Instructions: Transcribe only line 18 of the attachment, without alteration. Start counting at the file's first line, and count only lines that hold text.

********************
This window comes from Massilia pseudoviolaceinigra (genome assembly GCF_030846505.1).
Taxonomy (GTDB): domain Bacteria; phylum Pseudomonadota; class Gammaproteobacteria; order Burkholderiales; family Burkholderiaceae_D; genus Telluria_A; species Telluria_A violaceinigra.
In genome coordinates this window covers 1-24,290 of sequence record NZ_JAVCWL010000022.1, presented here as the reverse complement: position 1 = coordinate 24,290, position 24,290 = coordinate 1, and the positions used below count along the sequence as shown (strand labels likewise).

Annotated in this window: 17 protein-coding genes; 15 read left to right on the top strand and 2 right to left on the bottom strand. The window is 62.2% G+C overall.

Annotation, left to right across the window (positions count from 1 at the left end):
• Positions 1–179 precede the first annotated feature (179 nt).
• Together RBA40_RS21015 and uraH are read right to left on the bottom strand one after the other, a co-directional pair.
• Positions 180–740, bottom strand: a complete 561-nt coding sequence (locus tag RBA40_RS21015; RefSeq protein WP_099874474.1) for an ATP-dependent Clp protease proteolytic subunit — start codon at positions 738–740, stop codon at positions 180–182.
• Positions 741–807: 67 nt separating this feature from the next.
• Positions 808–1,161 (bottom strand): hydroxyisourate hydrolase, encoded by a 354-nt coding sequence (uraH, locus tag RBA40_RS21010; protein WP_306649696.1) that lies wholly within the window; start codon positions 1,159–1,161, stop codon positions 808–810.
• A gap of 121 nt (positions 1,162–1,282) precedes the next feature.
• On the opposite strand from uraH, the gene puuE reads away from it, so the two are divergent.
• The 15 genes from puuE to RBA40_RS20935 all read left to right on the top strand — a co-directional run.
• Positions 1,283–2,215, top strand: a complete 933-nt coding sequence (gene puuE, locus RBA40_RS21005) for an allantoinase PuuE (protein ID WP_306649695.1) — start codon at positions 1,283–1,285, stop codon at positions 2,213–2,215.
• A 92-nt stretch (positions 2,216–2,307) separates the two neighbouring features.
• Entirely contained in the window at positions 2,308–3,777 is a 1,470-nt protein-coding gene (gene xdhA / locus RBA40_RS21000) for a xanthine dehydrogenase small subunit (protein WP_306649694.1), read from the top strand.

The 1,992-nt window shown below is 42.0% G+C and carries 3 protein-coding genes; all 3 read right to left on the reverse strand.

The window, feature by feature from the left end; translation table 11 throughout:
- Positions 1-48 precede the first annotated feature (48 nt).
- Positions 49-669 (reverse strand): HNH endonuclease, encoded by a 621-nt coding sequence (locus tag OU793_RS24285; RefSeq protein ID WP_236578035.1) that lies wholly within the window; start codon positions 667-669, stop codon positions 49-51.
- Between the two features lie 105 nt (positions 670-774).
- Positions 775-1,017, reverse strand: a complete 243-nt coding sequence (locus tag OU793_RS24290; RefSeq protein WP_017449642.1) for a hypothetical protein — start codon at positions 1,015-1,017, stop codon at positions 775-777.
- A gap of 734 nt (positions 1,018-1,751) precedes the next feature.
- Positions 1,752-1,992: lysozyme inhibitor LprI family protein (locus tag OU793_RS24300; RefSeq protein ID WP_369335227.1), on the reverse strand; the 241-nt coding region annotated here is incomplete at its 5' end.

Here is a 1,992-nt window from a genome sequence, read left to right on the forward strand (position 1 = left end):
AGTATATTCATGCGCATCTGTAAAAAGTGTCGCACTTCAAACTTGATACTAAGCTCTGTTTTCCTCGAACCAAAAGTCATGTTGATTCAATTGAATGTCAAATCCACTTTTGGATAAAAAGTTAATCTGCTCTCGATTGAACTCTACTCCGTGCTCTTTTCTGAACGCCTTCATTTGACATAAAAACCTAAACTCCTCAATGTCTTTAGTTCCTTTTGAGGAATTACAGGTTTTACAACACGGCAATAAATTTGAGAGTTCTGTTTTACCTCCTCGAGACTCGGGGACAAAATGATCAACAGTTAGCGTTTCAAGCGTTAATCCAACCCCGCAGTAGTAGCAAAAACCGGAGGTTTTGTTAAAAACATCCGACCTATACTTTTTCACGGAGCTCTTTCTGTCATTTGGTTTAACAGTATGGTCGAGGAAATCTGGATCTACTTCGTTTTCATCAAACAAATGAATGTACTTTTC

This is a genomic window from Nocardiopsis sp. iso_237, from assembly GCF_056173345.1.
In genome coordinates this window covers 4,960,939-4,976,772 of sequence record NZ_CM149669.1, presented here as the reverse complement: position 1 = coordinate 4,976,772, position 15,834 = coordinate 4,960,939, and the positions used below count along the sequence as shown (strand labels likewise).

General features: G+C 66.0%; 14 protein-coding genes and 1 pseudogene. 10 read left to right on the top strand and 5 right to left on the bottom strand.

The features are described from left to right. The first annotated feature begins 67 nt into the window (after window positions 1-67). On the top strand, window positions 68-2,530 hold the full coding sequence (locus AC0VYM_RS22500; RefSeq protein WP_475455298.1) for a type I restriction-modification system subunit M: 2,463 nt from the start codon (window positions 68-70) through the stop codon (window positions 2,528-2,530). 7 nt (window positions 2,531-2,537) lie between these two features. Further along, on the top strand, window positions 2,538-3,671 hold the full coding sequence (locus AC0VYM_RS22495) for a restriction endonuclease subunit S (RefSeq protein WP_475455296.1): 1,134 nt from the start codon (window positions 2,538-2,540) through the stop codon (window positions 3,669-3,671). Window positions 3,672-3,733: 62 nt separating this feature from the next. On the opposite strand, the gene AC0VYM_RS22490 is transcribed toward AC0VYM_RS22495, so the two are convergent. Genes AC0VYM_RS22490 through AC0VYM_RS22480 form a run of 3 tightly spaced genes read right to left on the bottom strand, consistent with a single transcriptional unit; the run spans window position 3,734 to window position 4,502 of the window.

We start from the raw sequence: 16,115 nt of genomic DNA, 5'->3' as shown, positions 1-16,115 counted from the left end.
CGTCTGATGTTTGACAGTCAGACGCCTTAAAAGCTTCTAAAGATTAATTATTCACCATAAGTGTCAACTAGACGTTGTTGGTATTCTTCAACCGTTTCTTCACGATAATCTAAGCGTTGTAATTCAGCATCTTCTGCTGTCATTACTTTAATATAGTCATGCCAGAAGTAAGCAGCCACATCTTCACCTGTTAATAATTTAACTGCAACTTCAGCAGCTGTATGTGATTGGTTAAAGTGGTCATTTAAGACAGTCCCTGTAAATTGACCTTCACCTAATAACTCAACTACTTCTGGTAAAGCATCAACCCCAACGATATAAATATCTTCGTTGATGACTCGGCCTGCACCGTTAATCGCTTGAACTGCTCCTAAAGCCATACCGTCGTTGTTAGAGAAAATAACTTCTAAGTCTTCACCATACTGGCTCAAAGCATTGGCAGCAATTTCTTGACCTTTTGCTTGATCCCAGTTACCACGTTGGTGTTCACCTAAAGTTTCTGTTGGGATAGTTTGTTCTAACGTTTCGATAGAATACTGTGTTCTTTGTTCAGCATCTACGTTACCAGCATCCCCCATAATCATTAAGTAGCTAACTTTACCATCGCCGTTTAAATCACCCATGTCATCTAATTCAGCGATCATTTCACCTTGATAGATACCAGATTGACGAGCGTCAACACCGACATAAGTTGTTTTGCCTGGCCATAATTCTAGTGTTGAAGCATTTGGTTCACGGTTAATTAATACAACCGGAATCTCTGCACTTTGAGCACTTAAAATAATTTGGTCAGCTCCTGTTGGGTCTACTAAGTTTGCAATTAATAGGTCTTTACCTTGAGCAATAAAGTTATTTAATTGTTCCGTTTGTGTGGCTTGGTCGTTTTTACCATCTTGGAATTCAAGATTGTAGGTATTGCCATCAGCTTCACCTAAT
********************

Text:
The window, feature by feature from the left end; translation table 11 throughout: